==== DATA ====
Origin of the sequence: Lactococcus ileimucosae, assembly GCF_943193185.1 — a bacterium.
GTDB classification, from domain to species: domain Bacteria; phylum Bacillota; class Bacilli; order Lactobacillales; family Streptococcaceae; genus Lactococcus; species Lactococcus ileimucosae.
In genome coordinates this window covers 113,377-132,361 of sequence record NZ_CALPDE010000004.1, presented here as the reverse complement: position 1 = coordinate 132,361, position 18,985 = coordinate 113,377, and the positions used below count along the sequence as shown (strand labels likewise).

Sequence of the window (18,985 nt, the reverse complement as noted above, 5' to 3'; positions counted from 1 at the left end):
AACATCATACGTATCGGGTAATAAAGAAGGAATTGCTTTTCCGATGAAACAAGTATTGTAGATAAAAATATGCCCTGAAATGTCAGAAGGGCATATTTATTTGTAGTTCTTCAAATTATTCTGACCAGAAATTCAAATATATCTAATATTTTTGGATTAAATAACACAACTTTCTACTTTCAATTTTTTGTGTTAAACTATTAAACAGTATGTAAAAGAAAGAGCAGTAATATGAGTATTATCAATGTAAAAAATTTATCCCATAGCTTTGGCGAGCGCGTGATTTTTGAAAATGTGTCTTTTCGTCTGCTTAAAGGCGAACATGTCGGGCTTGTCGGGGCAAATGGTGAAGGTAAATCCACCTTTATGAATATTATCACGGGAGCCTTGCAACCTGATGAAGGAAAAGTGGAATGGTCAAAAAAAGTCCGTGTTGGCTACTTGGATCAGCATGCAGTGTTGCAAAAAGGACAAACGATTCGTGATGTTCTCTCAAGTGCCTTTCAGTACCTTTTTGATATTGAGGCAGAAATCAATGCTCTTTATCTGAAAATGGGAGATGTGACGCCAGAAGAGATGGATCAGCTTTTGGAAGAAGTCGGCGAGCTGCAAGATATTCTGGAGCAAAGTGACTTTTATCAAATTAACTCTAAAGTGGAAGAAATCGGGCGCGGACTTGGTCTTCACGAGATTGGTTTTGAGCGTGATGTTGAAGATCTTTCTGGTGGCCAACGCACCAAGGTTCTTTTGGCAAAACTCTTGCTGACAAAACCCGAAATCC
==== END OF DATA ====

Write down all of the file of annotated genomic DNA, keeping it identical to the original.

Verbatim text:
Origin of the sequence: Lactococcus ileimucosae, assembly GCF_943193185.1 — a bacterium.
GTDB classification, from domain to species: domain Bacteria; phylum Bacillota; class Bacilli; order Lactobacillales; family Streptococcaceae; genus Lactococcus; species Lactococcus ileimucosae.
In genome coordinates this window covers 113,377-132,361 of sequence record NZ_CALPDE010000004.1, presented here as the reverse complement: position 1 = coordinate 132,361, position 18,985 = coordinate 113,377, and the positions used below count along the sequence as shown (strand labels likewise).

Sequence of the window (18,985 nt, the reverse complement as noted above, 5' to 3'; positions counted from 1 at the left end):
AACATCATACGTATCGGGTAATAAAGAAGGAATTGCTTTTCCGATGAAACAAGTATTGTAGATAAAAATATGCCCTGAAATGTCAGAAGGGCATATTTATTTGTAGTTCTTCAAATTATTCTGACCAGAAATTCAAATATATCTAATATTTTTGGATTAAATAACACAACTTTCTACTTTCAATTTTTTGTGTTAAACTATTAAACAGTATGTAAAAGAAAGAGCAGTAATATGAGTATTATCAATGTAAAAAATTTATCCCATAGCTTTGGCGAGCGCGTGATTTTTGAAAATGTGTCTTTTCGTCTGCTTAAAGGCGAACATGTCGGGCTTGTCGGGGCAAATGGTGAAGGTAAATCCACCTTTATGAATATTATCACGGGAGCCTTGCAACCTGATGAAGGAAAAGTGGAATGGTCAAAAAAAGTCCGTGTTGGCTACTTGGATCAGCATGCAGTGTTGCAAAAAGGACAAACGATTCGTGATGTTCTCTCAAGTGCCTTTCAGTACCTTTTTGATATTGAGGCAGAAATCAATGCTCTTTATCTGAAAATGGGAGATGTGACGCCAGAAGAGATGGATCAGCTTTTGGAAGAAGTCGGCGAGCTGCAAGATATTCTGGAGCAAAGTGACTTTTATCAAATTAACTCTAAAGTGGAAGAAATCGGGCGCGGACTTGGTCTTCACGAGATTGGTTTTGAGCGTGATGTTGAAGATCTTTCTGGTGGCCAACGCACCAAGGTTCTTTTGGCAAAACTCTTGCTGACAAAACCCGAAATCC